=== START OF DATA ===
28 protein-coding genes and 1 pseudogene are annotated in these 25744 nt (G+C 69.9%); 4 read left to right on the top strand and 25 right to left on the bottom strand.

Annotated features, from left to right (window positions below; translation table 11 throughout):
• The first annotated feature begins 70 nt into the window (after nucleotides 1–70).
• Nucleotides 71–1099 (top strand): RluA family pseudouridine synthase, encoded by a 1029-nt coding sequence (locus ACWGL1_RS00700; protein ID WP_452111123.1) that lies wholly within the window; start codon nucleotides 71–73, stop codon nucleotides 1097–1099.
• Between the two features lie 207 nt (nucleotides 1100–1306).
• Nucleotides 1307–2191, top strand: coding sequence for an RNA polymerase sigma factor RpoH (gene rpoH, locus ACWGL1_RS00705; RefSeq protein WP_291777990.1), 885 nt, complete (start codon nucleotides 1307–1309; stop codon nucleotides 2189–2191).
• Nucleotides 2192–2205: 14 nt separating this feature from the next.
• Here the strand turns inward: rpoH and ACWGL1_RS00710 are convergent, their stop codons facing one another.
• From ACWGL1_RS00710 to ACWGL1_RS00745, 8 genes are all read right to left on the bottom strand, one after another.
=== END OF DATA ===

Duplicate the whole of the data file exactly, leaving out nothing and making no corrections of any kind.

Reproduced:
28 protein-coding genes and 1 pseudogene are annotated in these 25744 nt (G+C 69.9%); 4 read left to right on the top strand and 25 right to left on the bottom strand.

Annotated features, from left to right (window positions below; translation table 11 throughout):
• The first annotated feature begins 70 nt into the window (after nucleotides 1–70).
• Nucleotides 71–1099 (top strand): RluA family pseudouridine synthase, encoded by a 1029-nt coding sequence (locus ACWGL1_RS00700; protein ID WP_452111123.1) that lies wholly within the window; start codon nucleotides 71–73, stop codon nucleotides 1097–1099.
• Between the two features lie 207 nt (nucleotides 1100–1306).
• Nucleotides 1307–2191, top strand: coding sequence for an RNA polymerase sigma factor RpoH (gene rpoH, locus ACWGL1_RS00705; RefSeq protein WP_291777990.1), 885 nt, complete (start codon nucleotides 1307–1309; stop codon nucleotides 2189–2191).
• Nucleotides 2192–2205: 14 nt separating this feature from the next.
• Here the strand turns inward: rpoH and ACWGL1_RS00710 are convergent, their stop codons facing one another.
• From ACWGL1_RS00710 to ACWGL1_RS00745, 8 genes are all read right to left on the bottom strand, one after another.